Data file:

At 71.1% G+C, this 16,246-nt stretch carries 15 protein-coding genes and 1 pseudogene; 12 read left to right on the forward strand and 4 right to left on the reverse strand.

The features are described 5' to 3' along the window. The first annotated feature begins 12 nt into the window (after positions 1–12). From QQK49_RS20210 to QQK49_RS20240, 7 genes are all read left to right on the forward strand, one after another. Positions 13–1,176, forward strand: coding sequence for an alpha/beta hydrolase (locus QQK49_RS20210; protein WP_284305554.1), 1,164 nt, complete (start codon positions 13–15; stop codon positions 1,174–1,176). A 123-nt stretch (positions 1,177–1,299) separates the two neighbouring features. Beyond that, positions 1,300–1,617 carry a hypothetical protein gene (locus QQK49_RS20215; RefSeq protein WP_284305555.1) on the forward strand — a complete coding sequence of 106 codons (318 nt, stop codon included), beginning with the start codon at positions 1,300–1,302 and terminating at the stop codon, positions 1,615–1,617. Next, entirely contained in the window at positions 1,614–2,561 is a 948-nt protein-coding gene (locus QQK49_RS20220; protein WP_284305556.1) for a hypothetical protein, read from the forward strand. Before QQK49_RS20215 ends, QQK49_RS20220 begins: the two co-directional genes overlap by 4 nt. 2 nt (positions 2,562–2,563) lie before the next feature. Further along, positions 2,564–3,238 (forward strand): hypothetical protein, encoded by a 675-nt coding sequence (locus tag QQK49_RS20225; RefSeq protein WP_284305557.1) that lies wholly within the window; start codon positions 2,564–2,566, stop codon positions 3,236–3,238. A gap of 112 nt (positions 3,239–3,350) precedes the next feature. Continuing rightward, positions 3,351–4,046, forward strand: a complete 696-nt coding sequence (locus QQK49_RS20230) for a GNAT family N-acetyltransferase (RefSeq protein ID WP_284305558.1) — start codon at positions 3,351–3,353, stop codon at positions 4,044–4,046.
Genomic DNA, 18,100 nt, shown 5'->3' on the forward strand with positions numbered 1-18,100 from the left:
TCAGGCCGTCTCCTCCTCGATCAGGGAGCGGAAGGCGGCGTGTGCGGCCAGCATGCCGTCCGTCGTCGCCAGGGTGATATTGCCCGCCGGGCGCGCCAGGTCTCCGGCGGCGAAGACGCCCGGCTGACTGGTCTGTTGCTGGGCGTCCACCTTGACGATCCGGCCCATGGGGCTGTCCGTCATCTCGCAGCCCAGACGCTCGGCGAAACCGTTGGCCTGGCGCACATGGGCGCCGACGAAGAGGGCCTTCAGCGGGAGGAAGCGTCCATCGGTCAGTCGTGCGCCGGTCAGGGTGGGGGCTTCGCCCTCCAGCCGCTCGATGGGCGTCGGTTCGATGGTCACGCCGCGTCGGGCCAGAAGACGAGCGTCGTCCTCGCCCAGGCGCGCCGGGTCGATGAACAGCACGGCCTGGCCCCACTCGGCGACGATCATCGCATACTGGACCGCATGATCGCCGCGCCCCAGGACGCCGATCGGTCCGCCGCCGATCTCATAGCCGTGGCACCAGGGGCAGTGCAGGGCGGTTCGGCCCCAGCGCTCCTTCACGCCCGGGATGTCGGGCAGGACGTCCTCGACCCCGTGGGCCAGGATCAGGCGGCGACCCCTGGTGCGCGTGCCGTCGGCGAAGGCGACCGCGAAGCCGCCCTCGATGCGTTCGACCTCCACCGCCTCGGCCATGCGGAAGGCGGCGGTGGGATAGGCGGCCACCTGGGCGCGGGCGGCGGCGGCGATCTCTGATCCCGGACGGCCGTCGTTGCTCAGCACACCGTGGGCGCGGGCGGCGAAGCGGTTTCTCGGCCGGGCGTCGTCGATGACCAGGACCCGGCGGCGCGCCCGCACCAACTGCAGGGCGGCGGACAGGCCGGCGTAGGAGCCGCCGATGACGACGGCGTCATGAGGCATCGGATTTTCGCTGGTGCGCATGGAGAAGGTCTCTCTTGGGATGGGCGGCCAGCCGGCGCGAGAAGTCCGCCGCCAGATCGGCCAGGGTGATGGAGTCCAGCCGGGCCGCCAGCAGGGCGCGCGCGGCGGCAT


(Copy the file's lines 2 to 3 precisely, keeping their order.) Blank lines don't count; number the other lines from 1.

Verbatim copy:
The features are described 5' to 3' along the window. The first annotated feature begins 12 nt into the window (after positions 1–12). From QQK49_RS20210 to QQK49_RS20240, 7 genes are all read left to right on the forward strand, one after another. Positions 13–1,176, forward strand: coding sequence for an alpha/beta hydrolase (locus QQK49_RS20210; protein WP_284305554.1), 1,164 nt, complete (start codon positions 13–15; stop codon positions 1,174–1,176). A 123-nt stretch (positions 1,177–1,299) separates the two neighbouring features. Beyond that, positions 1,300–1,617 carry a hypothetical protein gene (locus QQK49_RS20215; RefSeq protein WP_284305555.1) on the forward strand — a complete coding sequence of 106 codons (318 nt, stop codon included), beginning with the start codon at positions 1,300–1,302 and terminating at the stop codon, positions 1,615–1,617. Next, entirely contained in the window at positions 1,614–2,561 is a 948-nt protein-coding gene (locus QQK49_RS20220; protein WP_284305556.1) for a hypothetical protein, read from the forward strand. Before QQK49_RS20215 ends, QQK49_RS20220 begins: the two co-directional genes overlap by 4 nt. 2 nt (positions 2,562–2,563) lie before the next feature. Further along, positions 2,564–3,238 (forward strand): hypothetical protein, encoded by a 675-nt coding sequence (locus tag QQK49_RS20225; RefSeq protein WP_284305557.1) that lies wholly within the window; start codon positions 2,564–2,566, stop codon positions 3,236–3,238. A gap of 112 nt (positions 3,239–3,350) precedes the next feature. Continuing rightward, positions 3,351–4,046, forward strand: a complete 696-nt coding sequence (locus QQK49_RS20230) for a GNAT family N-acetyltransferase (RefSeq protein ID WP_284305558.1) — start codon at positions 3,351–3,353, stop codon at positions 4,044–4,046.
Genomic DNA, 18,100 nt, shown 5'->3' on the forward strand with positions numbered 1-18,100 from the left: